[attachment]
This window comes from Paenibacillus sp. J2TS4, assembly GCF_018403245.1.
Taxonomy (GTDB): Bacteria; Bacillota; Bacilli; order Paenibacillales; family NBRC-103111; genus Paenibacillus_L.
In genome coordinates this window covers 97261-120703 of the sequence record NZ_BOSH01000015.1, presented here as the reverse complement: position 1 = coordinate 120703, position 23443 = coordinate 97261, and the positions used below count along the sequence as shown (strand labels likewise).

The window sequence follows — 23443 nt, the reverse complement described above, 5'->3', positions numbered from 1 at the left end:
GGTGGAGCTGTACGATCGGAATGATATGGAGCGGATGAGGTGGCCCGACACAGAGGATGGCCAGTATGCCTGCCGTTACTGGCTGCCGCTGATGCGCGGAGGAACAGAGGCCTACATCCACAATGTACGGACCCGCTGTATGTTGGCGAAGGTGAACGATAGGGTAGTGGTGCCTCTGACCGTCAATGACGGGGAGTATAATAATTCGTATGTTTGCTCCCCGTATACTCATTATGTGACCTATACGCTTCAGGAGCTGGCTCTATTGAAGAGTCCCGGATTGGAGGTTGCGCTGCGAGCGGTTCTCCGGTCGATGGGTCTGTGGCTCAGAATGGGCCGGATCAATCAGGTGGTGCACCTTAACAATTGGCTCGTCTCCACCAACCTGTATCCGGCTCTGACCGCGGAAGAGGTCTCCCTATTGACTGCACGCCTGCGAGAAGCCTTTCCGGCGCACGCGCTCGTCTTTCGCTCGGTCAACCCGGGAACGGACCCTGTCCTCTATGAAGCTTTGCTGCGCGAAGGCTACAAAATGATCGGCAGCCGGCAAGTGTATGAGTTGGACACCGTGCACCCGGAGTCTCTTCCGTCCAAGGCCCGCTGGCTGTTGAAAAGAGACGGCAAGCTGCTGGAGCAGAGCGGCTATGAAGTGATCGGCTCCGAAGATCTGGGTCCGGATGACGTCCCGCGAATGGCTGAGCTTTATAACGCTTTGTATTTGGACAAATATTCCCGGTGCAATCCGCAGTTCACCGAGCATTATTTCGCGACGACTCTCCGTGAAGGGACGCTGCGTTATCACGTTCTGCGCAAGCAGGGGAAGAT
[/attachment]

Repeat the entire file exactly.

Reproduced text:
This window comes from Paenibacillus sp. J2TS4, assembly GCF_018403245.1.
Taxonomy (GTDB): Bacteria; Bacillota; Bacilli; order Paenibacillales; family NBRC-103111; genus Paenibacillus_L.
In genome coordinates this window covers 97261-120703 of the sequence record NZ_BOSH01000015.1, presented here as the reverse complement: position 1 = coordinate 120703, position 23443 = coordinate 97261, and the positions used below count along the sequence as shown (strand labels likewise).

The window sequence follows — 23443 nt, the reverse complement described above, 5'->3', positions numbered from 1 at the left end:
GGTGGAGCTGTACGATCGGAATGATATGGAGCGGATGAGGTGGCCCGACACAGAGGATGGCCAGTATGCCTGCCGTTACTGGCTGCCGCTGATGCGCGGAGGAACAGAGGCCTACATCCACAATGTACGGACCCGCTGTATGTTGGCGAAGGTGAACGATAGGGTAGTGGTGCCTCTGACCGTCAATGACGGGGAGTATAATAATTCGTATGTTTGCTCCCCGTATACTCATTATGTGACCTATACGCTTCAGGAGCTGGCTCTATTGAAGAGTCCCGGATTGGAGGTTGCGCTGCGAGCGGTTCTCCGGTCGATGGGTCTGTGGCTCAGAATGGGCCGGATCAATCAGGTGGTGCACCTTAACAATTGGCTCGTCTCCACCAACCTGTATCCGGCTCTGACCGCGGAAGAGGTCTCCCTATTGACTGCACGCCTGCGAGAAGCCTTTCCGGCGCACGCGCTCGTCTTTCGCTCGGTCAACCCGGGAACGGACCCTGTCCTCTATGAAGCTTTGCTGCGCGAAGGCTACAAAATGATCGGCAGCCGGCAAGTGTATGAGTTGGACACCGTGCACCCGGAGTCTCTTCCGTCCAAGGCCCGCTGGCTGTTGAAAAGAGACGGCAAGCTGCTGGAGCAGAGCGGCTATGAAGTGATCGGCTCCGAAGATCTGGGTCCGGATGACGTCCCGCGAATGGCTGAGCTTTATAACGCTTTGTATTTGGACAAATATTCCCGGTGCAATCCGCAGTTCACCGAGCATTATTTCGCGACGACTCTCCGTGAAGGGACGCTGCGTTATCACGTTCTGCGCAAGCAGGGGAAGAT